In the second paragraph of rebuttal, the prosecutor responded to defense counsel's argument that Kirkley is guilty of Theft not Robbery. He stated, “This is more than a theft, which is why, exactly why, the State of Delaware is bringing forth attempted robbery in the first degree.”4 Defense counsel objected immediately after the rebuttal:
Your honor, I think there was an improper comment, where the State said this was a robbery, this is why the State brought these charges. I think that's vouching. That's different than saying the evidence sustains a robbery conviction. It's saying the State's already—the State's made a determination it's robbery and that's why we brought it. I see that as vouching.5
The trial judge found that the remark did not constitute vouching but also held that if the comment was improper, it would be cured by the pattern jury instruction.
Your objection is noted. I will note that, in the jury instructions I'm going to read ․ I will instruct the jury that what an attorney personally believes or thinks about the evidence is not relevant. So, I think, for the relatively mild transgression, even if it was a transgression which I'm not finding, it's sufficiently cured by the pattern instruction.6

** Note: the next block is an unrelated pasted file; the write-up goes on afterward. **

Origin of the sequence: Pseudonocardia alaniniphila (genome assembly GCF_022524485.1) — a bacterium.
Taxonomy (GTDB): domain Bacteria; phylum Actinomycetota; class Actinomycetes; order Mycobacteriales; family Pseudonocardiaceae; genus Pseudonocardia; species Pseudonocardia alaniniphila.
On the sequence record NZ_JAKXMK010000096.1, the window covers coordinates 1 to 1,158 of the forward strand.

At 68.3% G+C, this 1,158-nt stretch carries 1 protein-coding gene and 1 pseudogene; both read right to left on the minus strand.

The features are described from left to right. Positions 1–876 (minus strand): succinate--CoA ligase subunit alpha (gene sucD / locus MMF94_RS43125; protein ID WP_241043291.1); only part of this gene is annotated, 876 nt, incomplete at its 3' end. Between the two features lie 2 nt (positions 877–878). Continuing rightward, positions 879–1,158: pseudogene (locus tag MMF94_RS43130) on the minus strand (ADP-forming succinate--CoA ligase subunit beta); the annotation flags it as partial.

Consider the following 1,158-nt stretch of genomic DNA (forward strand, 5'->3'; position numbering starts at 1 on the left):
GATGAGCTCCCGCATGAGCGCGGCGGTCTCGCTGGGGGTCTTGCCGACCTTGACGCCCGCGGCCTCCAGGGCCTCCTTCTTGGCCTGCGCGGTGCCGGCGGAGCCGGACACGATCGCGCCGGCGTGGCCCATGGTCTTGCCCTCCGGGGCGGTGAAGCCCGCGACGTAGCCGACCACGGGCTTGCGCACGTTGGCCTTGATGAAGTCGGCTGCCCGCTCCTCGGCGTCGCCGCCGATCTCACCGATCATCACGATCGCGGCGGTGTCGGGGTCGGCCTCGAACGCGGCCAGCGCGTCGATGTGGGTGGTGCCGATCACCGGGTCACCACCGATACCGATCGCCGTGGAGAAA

The jury found Kirkley guilty of Attempted Robbery in the First Degree. The State filed a motion to sentence Kirkley as a habitual offender, which the trial judge granted. On May 13, 2011, the trial judge sentenced Kirkley to 25 years at Level V.
III. STANDARD OF REVIEW
The standard for reviewing prosecutorial misconduct claims depends on whether the issue was fairly presented below.7 If defense counsel raised a timely objection to the conduct at trial, or if the trial judge considered the issue sua sponte, then the conduct is reviewed for harmless error.8 Otherwise, the conduct is reviewed for plain error.9
Immediately after the prosecutor's rebuttal argument, defense counsel objected that some remarks constituted improper vouching. Because the defense raised a timely objection, the conduct will be reviewed for harmless error. The first step in a harmless error analysis involves a de novo review of the record to determine whether misconduct actually occurred.10
When faced with a prosecutorial misconduct claim under a harmless error analysis, this Court first reviews the record de novo to determine whether the prosecutor's actions were improper. If we determine that no misconduct occurred, our analysis ends. If, however, the prosecutor engaged in misconduct, we then determine whether the misconduct prejudicially affected the defendant.11